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Reverse Pyramid Training

by
author image Brian Connolly
Based in the Appalachian Mountains, Brian Connolly is a certified nutritionist and has been writing professionally since 2000. He is a licensed yoga and martial arts instructor whose work regularly appears in “Metabolism,” “Verve” and publications throughout the East Coast. Connolly holds advanced degrees from the University of North Carolina, Asheville and the University of Virginia.
Reverse Pyramid Training
Reverse pyramid training, also known as the Oxford technique, involves successive sets of decreasing weight amounts. Photo Credit Fuse/Fuse/Getty Images

The Oxford technique – also called reverse pyramid training – is a type of weightlifting routine that starts with heavy weights and gradually decreases weight with each successive set. Designed as the opposite of the DeLorme pyramid technique, the Oxford technique attempts to diminish muscle fatigue while improving the intensity of your exercise. Recent research has shown encouraging results in support of the Oxford technique.

Definition

The reverse pyramid training uses a descending scale of weight amounts. This allows you to start heavy and gradually decrease your lifting weight with each successive set.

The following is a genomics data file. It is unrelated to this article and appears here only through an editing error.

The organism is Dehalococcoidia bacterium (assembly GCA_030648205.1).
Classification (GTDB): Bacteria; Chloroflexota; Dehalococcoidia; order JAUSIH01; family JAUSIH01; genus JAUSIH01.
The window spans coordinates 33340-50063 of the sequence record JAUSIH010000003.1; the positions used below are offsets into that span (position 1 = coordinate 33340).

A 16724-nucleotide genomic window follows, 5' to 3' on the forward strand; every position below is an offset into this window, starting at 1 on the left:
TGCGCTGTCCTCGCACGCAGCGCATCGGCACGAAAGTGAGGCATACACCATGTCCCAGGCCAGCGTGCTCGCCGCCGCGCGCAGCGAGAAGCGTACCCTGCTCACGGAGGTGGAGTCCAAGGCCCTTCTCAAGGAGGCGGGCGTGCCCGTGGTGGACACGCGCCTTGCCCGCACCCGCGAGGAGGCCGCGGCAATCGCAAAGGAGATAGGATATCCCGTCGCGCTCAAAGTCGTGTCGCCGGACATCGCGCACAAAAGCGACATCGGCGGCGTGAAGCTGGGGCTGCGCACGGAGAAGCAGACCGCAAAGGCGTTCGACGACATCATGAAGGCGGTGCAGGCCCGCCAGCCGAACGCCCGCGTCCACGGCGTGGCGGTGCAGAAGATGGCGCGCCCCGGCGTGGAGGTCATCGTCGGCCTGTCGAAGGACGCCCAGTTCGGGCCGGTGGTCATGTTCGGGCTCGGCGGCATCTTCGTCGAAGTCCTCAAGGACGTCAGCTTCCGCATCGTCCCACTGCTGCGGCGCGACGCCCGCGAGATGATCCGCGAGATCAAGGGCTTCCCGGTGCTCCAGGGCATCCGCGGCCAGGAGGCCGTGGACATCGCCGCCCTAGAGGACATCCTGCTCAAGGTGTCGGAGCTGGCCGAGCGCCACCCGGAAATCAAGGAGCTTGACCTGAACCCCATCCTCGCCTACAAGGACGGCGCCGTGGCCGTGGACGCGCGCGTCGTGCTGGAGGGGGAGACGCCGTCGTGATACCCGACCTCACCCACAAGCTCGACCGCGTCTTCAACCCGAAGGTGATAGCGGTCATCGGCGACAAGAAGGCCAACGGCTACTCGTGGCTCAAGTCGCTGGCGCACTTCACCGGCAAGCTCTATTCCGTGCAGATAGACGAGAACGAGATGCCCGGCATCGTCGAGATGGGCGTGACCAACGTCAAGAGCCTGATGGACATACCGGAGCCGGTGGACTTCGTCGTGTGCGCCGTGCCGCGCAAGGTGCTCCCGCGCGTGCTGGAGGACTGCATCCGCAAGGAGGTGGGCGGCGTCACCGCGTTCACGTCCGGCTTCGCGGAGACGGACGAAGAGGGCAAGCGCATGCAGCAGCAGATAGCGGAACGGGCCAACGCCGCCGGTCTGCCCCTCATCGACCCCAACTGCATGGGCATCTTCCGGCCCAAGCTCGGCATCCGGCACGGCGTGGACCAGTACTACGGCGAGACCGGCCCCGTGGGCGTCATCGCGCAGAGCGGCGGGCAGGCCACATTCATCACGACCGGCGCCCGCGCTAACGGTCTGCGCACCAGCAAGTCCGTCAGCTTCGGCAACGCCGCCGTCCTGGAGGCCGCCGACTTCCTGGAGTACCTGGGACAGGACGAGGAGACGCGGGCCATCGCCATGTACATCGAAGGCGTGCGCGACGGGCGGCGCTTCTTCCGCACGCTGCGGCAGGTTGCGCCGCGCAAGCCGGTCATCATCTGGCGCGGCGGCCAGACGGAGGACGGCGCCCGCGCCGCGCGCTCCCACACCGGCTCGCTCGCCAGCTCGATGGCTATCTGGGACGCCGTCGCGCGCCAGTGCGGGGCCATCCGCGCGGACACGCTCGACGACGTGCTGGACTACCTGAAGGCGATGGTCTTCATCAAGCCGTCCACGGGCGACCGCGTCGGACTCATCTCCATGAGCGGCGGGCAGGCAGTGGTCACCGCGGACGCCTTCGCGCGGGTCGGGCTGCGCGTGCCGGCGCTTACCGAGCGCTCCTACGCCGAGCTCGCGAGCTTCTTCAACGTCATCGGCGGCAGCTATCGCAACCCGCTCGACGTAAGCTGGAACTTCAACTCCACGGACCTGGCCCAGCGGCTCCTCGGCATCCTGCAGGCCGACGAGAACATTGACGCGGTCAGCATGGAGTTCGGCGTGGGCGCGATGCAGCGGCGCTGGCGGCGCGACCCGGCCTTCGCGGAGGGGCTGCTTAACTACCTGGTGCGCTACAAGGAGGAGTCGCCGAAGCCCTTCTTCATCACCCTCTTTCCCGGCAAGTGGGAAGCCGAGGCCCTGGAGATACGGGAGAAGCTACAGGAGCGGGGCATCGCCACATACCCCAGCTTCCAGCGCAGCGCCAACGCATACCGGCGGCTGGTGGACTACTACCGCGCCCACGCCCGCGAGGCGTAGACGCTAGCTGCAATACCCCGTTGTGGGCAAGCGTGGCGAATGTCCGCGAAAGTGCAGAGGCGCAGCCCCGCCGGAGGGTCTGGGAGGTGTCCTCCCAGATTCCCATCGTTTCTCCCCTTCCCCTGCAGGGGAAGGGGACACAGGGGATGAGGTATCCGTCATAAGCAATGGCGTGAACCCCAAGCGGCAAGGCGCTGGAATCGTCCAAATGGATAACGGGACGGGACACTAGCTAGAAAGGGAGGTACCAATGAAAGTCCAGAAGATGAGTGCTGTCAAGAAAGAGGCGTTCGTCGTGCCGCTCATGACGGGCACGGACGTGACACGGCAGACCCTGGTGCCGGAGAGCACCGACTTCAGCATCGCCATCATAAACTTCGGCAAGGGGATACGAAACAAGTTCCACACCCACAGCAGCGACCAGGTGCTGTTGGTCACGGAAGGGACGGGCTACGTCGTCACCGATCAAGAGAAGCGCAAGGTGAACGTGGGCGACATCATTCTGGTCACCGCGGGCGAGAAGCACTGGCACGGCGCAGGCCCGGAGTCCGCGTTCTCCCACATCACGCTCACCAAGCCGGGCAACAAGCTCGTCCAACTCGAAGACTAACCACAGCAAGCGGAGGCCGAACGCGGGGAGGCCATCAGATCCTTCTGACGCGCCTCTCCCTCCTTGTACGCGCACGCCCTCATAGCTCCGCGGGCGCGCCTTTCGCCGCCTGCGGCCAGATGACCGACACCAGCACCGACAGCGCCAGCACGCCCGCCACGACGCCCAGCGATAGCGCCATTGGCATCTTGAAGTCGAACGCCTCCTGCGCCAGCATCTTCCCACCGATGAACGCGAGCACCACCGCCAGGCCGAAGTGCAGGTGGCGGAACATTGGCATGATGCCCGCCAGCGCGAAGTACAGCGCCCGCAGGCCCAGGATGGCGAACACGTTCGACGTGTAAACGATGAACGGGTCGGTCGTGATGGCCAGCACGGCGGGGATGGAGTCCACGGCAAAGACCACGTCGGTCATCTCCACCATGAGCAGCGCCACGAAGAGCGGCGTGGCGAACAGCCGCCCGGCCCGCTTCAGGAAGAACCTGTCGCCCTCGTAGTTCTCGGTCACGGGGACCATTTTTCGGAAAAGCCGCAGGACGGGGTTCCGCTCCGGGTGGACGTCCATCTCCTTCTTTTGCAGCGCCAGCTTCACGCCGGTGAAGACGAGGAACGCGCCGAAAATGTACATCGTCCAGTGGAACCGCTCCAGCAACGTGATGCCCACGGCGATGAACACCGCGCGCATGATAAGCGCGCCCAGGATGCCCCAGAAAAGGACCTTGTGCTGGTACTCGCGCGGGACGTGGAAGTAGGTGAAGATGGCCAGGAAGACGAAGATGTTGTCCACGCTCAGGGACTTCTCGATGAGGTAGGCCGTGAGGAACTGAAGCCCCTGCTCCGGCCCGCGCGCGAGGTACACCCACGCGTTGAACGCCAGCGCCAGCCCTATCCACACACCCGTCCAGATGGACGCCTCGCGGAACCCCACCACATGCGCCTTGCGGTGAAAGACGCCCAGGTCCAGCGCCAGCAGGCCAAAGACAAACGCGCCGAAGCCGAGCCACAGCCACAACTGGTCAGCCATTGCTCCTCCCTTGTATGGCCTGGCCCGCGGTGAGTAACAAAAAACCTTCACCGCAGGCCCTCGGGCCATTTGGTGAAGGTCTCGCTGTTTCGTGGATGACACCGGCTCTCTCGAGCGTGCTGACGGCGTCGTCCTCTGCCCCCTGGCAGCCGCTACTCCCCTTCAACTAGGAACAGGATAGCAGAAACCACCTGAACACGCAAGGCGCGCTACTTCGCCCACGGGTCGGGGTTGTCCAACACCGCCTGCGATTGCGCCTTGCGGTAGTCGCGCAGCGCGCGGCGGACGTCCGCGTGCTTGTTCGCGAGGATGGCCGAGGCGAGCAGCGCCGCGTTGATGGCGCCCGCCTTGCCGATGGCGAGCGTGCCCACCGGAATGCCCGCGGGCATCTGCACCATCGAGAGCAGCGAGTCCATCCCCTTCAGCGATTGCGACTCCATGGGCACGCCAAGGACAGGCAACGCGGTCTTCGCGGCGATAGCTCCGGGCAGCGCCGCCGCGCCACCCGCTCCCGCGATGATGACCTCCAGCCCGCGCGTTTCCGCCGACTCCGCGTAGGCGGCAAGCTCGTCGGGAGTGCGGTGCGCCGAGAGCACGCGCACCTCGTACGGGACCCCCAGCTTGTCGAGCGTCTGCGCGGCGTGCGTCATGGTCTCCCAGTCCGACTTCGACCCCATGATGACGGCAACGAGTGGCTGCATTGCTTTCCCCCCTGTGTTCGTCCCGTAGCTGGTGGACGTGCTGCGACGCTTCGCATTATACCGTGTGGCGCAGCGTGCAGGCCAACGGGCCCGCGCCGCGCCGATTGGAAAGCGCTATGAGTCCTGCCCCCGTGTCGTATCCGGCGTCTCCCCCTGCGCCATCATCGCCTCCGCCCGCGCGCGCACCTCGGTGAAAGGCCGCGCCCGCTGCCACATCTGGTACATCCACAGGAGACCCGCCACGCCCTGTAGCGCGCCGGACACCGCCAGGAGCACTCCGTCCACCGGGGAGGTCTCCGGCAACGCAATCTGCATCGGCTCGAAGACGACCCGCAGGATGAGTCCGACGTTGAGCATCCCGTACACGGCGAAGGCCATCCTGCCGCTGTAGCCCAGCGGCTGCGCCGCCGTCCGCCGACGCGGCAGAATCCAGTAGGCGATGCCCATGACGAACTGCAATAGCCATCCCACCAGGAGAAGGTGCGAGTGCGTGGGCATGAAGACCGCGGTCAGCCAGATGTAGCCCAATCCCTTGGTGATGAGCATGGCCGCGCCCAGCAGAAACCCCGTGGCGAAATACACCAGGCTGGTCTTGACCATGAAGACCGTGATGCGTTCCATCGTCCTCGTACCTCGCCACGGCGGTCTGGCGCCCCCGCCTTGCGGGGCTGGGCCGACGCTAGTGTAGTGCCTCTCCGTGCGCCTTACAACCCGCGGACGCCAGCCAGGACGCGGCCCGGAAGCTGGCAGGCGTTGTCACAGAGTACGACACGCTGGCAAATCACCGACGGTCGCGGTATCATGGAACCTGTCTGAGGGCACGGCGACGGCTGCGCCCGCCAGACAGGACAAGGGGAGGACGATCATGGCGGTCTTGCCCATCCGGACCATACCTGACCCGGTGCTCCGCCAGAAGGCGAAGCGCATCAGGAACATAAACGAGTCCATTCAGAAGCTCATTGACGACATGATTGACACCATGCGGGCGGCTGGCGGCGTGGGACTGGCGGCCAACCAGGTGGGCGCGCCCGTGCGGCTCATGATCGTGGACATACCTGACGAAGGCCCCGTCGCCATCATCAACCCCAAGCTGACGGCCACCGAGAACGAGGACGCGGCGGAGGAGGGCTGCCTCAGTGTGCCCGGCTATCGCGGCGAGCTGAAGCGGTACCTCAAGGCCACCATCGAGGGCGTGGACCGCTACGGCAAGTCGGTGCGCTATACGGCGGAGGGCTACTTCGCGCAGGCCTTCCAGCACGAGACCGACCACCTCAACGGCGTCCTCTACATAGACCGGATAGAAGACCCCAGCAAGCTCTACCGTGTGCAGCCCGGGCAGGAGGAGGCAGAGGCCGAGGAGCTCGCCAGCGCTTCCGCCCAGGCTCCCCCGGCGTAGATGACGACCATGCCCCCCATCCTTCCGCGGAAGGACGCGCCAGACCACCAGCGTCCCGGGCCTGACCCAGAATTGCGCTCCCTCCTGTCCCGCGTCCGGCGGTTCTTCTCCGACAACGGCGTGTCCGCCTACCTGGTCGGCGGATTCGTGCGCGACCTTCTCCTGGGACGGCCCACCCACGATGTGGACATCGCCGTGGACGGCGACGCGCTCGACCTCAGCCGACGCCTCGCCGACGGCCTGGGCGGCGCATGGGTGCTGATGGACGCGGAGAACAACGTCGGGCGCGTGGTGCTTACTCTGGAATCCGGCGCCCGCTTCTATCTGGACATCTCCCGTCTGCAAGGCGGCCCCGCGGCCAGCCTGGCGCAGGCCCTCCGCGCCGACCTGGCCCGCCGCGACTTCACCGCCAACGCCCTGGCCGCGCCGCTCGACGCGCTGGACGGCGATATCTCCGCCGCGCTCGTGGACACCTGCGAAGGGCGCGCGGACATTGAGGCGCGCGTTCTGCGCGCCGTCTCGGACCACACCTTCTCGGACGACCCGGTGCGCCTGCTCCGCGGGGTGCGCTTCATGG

Getting Started

According to the National Strength and Conditioning Association, the first set consists of 10 reps at 100% of the exerciser's 10 Repetition Maximum Weight (10RM). The second set consists of 10 reps at 75% of the 10RM weight. The third set consists of 10 reps at 50% of the 10RM weight. You can maintain a high intensity by resting only 30 to 60 seconds between each set.

Benefits

A study published in a 2010 issue of “World Journal of Sport Sciences” gauged the results between pyramid and reverse pyramid training techniques. The study, which involved 34 nonathletic women, involved regular blood samples after exercise to determine the serum cell injury indices and muscle growth factors. While both methods were found to be efficient at developing strength, the Oxford technique was found to create a higher enzyme response during muscle activity.

Safety Concerns

Weightlifting is an intensive strength training activity that can result in a variety of sprains, strains and injuries. Talk to a doctor before engaging in any weightlifting to make sure you are healthy enough for intensive exercise. Where possible, ask a gym employee or personal trainer to instruct you on the finer parts of each exercise to reduce the risk of injury from improper technique. Use a spotter when feasible, warm up for five to 10 minutes before lifting, and stretch during or after exercise.

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